France considers petrol cheques: What are they, who would benefit?
As prices for petrol and diesel continue to rise, the government is looking to introduce financial aid for hard-hit drivers
Caption: Fuel cheques have previously been used to give drivers in the Hauts-de-France region €20 off their fuel bills each month Pic: New Africa / Shutterstock
As prices for diesel have reached record highs in France this week, and prices for SP95 petrol are the highest they have been in 10 years, the government has announced it will provide financial support for some drivers.
President Macron said last week a “short-term measure to support households” would be put in place to prevent “leaving people in difficulty”.
The government has not confirmed what form this will take, however Economy Minister Bruno Le Maire told Europe 1 yesterday they favour a chèque carburant (fuel cheque), ie. regular money towards paying for fuel, although not all drivers would be eligible for the cheques.
Mr Le Maire said the alternative of a general cut in tax on fuel was unfair as it helped those driving energy-inefficient cars as well as the rest, and that it would amount to a subsidy for fossil fuels, which would "send the wrong message". It would also be "expensive" to put in place, he said.
How could the cheques work?
Would-be presidential candidate and president of the Hauts-de-France region Xavier Bertrand has been suggesting that a scheme on offer in his region be taken as a model by the government. A similar plan was offered in the Nice area, in the Alpes-Maritimes in 2019 and 2020, but was discontinued at the end of last year.
Chèques carburant have been used in the Hauts-de-France since 2016 with up to €20 per month given to employees on long or short-term work contracts for car journeys taken to and from work, when their place of work is at least 20km from where they live and there are no public transport alternatives.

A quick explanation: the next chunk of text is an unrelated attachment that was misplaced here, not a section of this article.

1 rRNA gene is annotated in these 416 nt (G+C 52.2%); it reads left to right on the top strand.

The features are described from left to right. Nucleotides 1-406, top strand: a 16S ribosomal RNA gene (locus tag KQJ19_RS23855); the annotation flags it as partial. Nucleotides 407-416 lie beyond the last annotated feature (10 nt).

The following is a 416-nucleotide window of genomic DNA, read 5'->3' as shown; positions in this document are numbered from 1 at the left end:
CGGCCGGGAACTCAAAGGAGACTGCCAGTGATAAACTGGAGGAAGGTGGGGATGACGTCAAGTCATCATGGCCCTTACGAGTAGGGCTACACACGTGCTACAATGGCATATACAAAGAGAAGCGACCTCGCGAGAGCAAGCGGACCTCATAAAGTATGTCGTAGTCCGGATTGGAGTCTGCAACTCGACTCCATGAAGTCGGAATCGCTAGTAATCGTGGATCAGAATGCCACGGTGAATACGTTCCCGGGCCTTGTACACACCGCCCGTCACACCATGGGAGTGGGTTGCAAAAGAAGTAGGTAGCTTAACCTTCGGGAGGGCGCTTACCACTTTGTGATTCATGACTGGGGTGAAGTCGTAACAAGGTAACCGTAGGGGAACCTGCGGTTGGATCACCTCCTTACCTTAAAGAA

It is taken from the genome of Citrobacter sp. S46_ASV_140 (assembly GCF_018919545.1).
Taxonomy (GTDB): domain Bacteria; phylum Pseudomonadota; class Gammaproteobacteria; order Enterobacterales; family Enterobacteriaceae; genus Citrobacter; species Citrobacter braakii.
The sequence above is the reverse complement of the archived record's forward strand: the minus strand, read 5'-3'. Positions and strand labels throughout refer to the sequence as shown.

The workers must have a salary income of equal to or less than twice the minimum wage (Smic) – currently €1,258 net (after employee's social charges) a month. Some 100,000 drivers have benefited from this aid since its creation.
Chèques carburant could be introduced nationwide on a similar premise.
One issue, however, is that applications in the Hauts-de-France involve a complex assessment of eligibility criteria, including where the person lives and their access to public transport and how many kilometres they do each day – raising questions of whether it would cause backlogs if introduced nationally.
There are also issues as to whether only those with more eco-friendly cars should benefit.
Meanwhile the government has said that it should not only be workers that are be eligible for help.
A government source told newspaper Le Parisien: “A stay-at-home mum who takes her children to school or a disabled person who needs to use their car should receive support even if they don’t work.”
It is expected to announce details of the new measure in the coming days.
Earlier this year another scheme, cheques énergie, was used to help low-income households pay gas and electricity bills, which have also increased in the past year.
Changes in fuel taxes possible
Another method of countering rising fuel prices would be to reduce taxes on petrol and diesel, which have been frozen at 60% since 2018.
However, it seems like the government is leaning away from this option as one source said it would “equally benefit healthcare workers doing at-home checks and families going away for the weekend in an SUV”.
Alternatively, tax breaks could be introduced for some drivers, though critics have said there is a risk that only households that already pay income tax would be eligible, while unemployed drivers would not (editor's note: This would not be the case if the help was in the form of a tax credit, as opposed to a reduction, as these result in a payment from the tax office if a person's tax bill is not high enough for them to benefit).